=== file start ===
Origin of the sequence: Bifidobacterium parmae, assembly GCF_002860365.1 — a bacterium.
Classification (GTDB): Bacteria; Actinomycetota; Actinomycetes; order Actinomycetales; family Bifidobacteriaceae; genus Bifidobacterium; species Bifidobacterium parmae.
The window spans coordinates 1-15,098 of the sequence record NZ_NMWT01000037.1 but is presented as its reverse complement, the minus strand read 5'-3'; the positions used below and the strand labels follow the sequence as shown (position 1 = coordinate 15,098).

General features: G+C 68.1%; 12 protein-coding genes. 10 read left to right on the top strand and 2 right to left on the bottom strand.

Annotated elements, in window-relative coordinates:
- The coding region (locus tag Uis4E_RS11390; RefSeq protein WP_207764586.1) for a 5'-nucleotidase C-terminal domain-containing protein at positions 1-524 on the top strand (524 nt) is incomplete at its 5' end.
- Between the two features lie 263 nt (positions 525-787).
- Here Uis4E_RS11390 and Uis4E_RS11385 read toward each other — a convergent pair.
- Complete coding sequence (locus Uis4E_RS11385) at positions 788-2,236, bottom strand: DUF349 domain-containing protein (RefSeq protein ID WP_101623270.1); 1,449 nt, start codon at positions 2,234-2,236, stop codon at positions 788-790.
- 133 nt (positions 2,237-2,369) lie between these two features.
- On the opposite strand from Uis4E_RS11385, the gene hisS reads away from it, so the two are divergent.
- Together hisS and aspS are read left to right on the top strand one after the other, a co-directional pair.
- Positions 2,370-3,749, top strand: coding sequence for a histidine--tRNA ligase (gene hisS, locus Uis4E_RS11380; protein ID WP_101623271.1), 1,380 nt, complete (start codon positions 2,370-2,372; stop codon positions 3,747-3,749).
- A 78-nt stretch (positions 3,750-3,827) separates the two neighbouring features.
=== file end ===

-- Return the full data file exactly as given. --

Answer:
Origin of the sequence: Bifidobacterium parmae, assembly GCF_002860365.1 — a bacterium.
Classification (GTDB): Bacteria; Actinomycetota; Actinomycetes; order Actinomycetales; family Bifidobacteriaceae; genus Bifidobacterium; species Bifidobacterium parmae.
The window spans coordinates 1-15,098 of the sequence record NZ_NMWT01000037.1 but is presented as its reverse complement, the minus strand read 5'-3'; the positions used below and the strand labels follow the sequence as shown (position 1 = coordinate 15,098).

General features: G+C 68.1%; 12 protein-coding genes. 10 read left to right on the top strand and 2 right to left on the bottom strand.

Annotated elements, in window-relative coordinates:
- The coding region (locus tag Uis4E_RS11390; RefSeq protein WP_207764586.1) for a 5'-nucleotidase C-terminal domain-containing protein at positions 1-524 on the top strand (524 nt) is incomplete at its 5' end.
- Between the two features lie 263 nt (positions 525-787).
- Here Uis4E_RS11390 and Uis4E_RS11385 read toward each other — a convergent pair.
- Complete coding sequence (locus Uis4E_RS11385) at positions 788-2,236, bottom strand: DUF349 domain-containing protein (RefSeq protein ID WP_101623270.1); 1,449 nt, start codon at positions 2,234-2,236, stop codon at positions 788-790.
- 133 nt (positions 2,237-2,369) lie between these two features.
- On the opposite strand from Uis4E_RS11385, the gene hisS reads away from it, so the two are divergent.
- Together hisS and aspS are read left to right on the top strand one after the other, a co-directional pair.
- Positions 2,370-3,749, top strand: coding sequence for a histidine--tRNA ligase (gene hisS, locus Uis4E_RS11380; protein ID WP_101623271.1), 1,380 nt, complete (start codon positions 2,370-2,372; stop codon positions 3,747-3,749).
- A 78-nt stretch (positions 3,750-3,827) separates the two neighbouring features.